The mighty tax refund

Well, I'm getting a big tax refund. And I mean big, or at least it seems to me. I've never had to figure out what to do with this much money at one single time in my life (at least when I didn't have several bills screaming for my attention).

And yes, I know, it's an interest-free loan to Uncle Sam. I realize that, and will be taking steps to fix the problem in the future. (The nice thing is, I can up my 401(k) contributions, and not even notice the difference.) It's just hard to believe (still) the huge tax benefits of paying my mortgage company huge amounts of interest with every monthly payment.

Here's the problem. I know, if I was being totally financially responsible, I'd take the money, put a nice chunk (1/3) into savings (since they are now depleted), and put the rest toward my HELOC. I thought about this a lot.

Then, I decided, I would balance between being completely responsible, and split the remaining 2/3 (after the savings part) equally between the HELOC and some smart financial purchases. (By this I mean that I wouldn't just spend it frivolously on junk, but, rather, well-thought-out and planned purchases).

Unfortunately, in the course of deciding just what those well-thought-out purchases would be, I visited a furniture store to do some research. I spent the drive home adding up the total cost of everything I would like to buy, and trying to justify spending it.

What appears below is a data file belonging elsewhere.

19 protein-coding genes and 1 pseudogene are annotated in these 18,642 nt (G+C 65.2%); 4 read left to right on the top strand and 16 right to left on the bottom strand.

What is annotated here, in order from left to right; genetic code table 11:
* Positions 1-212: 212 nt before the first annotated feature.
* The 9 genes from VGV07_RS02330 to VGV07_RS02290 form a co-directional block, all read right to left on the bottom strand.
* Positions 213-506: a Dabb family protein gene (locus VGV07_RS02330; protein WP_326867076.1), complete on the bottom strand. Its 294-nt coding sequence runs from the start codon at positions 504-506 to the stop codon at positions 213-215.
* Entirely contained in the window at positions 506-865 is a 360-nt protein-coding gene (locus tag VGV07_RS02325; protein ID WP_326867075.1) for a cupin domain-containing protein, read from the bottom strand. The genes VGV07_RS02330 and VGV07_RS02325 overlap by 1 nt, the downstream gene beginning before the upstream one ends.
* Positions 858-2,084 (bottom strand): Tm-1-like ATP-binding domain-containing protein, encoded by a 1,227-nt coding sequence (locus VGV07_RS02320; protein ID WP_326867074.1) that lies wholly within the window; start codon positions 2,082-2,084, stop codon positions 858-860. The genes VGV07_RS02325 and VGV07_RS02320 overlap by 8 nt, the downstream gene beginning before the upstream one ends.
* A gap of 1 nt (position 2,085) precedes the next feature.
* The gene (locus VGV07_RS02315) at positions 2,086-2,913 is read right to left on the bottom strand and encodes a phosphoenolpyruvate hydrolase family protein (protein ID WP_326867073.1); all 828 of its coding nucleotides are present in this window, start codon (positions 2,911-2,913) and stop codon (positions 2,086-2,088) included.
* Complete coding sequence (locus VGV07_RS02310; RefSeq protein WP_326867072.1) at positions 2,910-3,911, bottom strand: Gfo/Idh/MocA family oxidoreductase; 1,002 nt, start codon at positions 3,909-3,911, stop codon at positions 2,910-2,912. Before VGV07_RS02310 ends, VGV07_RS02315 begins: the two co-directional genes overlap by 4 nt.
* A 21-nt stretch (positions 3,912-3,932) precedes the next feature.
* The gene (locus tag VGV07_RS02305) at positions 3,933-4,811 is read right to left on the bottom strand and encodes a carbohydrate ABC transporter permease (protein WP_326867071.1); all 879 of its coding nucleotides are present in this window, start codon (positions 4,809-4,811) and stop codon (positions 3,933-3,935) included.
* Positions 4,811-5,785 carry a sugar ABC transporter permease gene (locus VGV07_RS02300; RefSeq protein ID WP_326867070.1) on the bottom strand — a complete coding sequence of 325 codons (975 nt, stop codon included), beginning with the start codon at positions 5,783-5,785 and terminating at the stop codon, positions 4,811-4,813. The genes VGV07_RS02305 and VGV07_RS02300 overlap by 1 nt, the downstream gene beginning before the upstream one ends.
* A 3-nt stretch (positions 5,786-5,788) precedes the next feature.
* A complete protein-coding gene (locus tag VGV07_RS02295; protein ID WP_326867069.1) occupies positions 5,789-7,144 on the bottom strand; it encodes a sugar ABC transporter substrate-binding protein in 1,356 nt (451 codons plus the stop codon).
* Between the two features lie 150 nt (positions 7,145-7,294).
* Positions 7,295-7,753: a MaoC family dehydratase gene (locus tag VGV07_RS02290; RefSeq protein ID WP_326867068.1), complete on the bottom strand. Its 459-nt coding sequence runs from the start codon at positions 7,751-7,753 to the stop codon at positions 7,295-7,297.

So, now I'm in a quandry. I know what I should do, I know what I want to do, and I'm even considering a middle-of-the-road compromise.

The problem with the only non-mortgage debt being a very large sum is that it is very difficult to see any progress. This is why lots of popular financial gurus recommend paying debt off starting with the smallest balance.

It will be a while before the refund will clear my bank. In the meantime, I'm off to check out some financial sites for a calculator, to calculate the impact of paying a large lump sum. I'm hoping that will get me motivated to make a more responsible decision.

1 comment:

  1. For anyone wondering - the impact of the large lump sum isn't really that significant, not with the size of the loan I'm talking about.

    What really makes a difference is overpayment, over time.

    Like that's a big surprise.


Thanks for taking the time to visit, and comment!